Is this the biggest non-league ground in the world? When Kuban Krasnodar, one of Russia’s oldest professional clubs, went bust in May 2018, the southern city’s 35,200 seater stadium became the home of a Kuban phoenix playing in the Krasnodar Regional League. This level of Russian football, typically attracting crowds of a few dozen to see clubs like Rubin Amateurs or Burevestnik suddenly inherited a huge, historic stadium. In terms of capacity, it’s bigger than Gatehead’s International Stadium; Moscow’s Izmailovo Stadium may theoretically hold more, but in its current condition it’s hard to imagine it could safely accommodate a crowd of 30,000 or more, even if there was any chance of that many people wanting to see Sportakademklub in action.
So, it appears that this venerable Soviet stadium is a record breaker. But how did it end up at this lowly level?
As recently as 2013, Kuban was playing in the Europa League. A play-off win over Feyenoord put the Cossacks into the group phase where they finished third behind Valencia and Swansea. Yet, by the time I visited in 2015 for a game against Arsenal Tula, the problems were mounting. On the field, apparently, all was well. The team was on its way to a Russian Cup final for the first time in its history. However, the fans were unhappy. This was the last home game of the season, it finished as a convincing 5-1 win over already-relegated opposition and the big match should have been in everyone’s minds. Instead, the half-time video display was telling a tale of battles against adversity amid pleas for patience and support.
The problem, as always, was money. Kuban, founded in 1928, derived the bulk of its funding from the Krasnodar Regional authorities. By 2015, the tumbling value of the rouble, falling oil prices and the impact of sanctions against Russia following the annexation of Crimea meant that the money was running out. This old-school model of club ownership, paid from the public purse in the hope of gaining national prestige for the region and local popularity for the politicians, was failing. Across town, FK Krasnodar was building an impressive modern stadium and competing at the top end of the Russian Premier League using the finances of a supermarket magnate. Kuban was being left behind.
The club’s response was to play up its history. While FC Krasnodar’s advertising focussed on introducing youngsters to the game – and the complex around its stadium was dominated by a steady string of kids heading to Saturday morning age-group games – Kuban dug out the grainy black-and-white snaps of the stars of yesteryear and highlighted the triple values of ‘History. Tradition. Victories.’ This tripartite sloganeering has been popular in Russia since the Tsars summed up the country’s foundations as ‘Patriotism. Orthodoxy. Autocracy’. Sadly for Kuban, its fundamental trinity was no more enduring than Nikolai II’s; in a Russian football revolution, the old guard was comprehensively usurped by the new. The club museum was shuttered and, within a season or two, the club itself would go the same way.
Now, maybe, it’s on the way back again. April saw the start of the season in the Krasnodar Regional League. In its early years, still known as Dynamo, the club won this league repeatedly either side of the Great Patriotic War. Now, with three games left, Kuban is third and could secure a bronze medal with victory at Spartak Gelendzhik tomorrow. The following weekend brings final home game of the season against league leader Kuban-Holding; unusually at this level, tickets are on sale as the club looks to finish with a big crowd. However, there’s competition in town – and not just from FC Krasnodar. Following Kuban’s collapse, Krasnodar got a new professional club, Urozhai – Harvest – playing in the yellow-and-green colours of Kuban and starting out in the third tier of Russian football.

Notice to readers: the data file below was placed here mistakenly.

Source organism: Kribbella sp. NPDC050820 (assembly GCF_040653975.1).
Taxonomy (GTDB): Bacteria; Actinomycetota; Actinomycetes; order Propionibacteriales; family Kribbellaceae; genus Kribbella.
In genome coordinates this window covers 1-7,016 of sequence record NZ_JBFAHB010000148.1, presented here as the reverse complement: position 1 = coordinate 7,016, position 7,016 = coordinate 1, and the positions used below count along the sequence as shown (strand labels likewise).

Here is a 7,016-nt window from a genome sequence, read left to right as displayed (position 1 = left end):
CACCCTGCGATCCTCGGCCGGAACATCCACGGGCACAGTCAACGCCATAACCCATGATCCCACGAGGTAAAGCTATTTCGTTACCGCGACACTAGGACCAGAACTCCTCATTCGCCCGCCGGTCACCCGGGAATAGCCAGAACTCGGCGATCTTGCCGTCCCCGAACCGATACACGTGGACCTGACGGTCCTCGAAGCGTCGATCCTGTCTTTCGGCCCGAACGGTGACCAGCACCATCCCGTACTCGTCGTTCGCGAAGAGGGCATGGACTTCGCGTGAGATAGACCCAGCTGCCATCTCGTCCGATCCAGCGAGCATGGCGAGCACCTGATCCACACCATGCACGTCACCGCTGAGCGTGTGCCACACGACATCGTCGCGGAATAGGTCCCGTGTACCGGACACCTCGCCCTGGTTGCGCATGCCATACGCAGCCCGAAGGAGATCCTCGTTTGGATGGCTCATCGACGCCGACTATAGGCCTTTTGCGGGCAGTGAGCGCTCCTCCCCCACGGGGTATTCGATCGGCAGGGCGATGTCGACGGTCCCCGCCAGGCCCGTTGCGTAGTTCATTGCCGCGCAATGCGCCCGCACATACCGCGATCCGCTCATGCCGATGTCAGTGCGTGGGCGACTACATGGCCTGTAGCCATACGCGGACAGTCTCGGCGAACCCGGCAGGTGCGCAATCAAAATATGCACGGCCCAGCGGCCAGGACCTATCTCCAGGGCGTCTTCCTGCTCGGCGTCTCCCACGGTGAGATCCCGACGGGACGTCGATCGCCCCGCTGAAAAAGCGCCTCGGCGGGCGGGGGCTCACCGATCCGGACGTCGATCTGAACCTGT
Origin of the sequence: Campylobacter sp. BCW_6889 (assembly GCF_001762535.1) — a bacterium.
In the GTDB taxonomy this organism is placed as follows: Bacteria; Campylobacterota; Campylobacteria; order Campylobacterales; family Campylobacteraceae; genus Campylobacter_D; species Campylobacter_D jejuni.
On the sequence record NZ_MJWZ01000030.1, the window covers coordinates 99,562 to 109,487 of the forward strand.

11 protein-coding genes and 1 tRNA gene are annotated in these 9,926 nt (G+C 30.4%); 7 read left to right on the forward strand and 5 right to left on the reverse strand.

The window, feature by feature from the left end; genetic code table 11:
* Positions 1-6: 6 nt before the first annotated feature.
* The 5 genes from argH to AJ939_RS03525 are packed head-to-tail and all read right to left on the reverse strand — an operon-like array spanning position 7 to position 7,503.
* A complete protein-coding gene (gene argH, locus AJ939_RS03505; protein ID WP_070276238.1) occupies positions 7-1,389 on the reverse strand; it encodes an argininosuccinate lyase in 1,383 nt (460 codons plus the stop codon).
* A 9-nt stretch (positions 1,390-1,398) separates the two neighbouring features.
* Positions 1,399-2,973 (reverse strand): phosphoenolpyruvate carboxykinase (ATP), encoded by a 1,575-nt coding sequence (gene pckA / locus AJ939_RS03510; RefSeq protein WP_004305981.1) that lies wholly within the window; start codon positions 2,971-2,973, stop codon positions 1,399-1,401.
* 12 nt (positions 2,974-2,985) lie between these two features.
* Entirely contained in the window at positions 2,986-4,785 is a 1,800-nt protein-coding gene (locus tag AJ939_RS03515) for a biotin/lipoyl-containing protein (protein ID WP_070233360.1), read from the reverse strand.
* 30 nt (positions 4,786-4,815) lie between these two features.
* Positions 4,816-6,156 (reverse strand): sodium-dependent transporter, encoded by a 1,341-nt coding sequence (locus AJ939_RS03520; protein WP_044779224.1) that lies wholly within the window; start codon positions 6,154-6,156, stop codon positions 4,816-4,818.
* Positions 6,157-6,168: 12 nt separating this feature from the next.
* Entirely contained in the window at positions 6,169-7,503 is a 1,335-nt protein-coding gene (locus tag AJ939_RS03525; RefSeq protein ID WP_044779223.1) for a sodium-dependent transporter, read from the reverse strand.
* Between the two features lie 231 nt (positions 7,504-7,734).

Visitors will see a classic Soviet-era design. Built in 1960 and expanded 20 years later, it has two imposing stands with two tiers down the sidelines and two large curves behind the goal. The running track is a frustration common to most arenas built by the Communists. Highlights include the epic floodlight pylons and an old-school scoreboard, upgraded to include video screens rather than the flickering light bulbs that once picked out portions of the names of goalscorers.
So far, though, the crowds have not returned. A disillusioned 6,500 or so turned out for that Arsenal game, about average for a mid-table Russian Premier League team at that time but a far cry from the five-figure attendances that earned the team a reputation as the most passionately supported in the land. Today, crowd figures are scarce – the lower leagues rarely supply them, although Urozhai seems to get a few hundred at best – but it’s hard to imagine thousands coming here in the way that, for example, Darlington’s fans stuck by their team after its ignominious demotion down four divisions. Will this phoenix rise again? Ultras elsewhere in the top flight have produced displays in support of Kuban at games against the unloved FK Krasnodar, but the sight of 26,000 fans heading to the Bull’s most recent home game against Krylya Sovietov suggests that the battle for hearts and minds may already be won and lost in the city itself.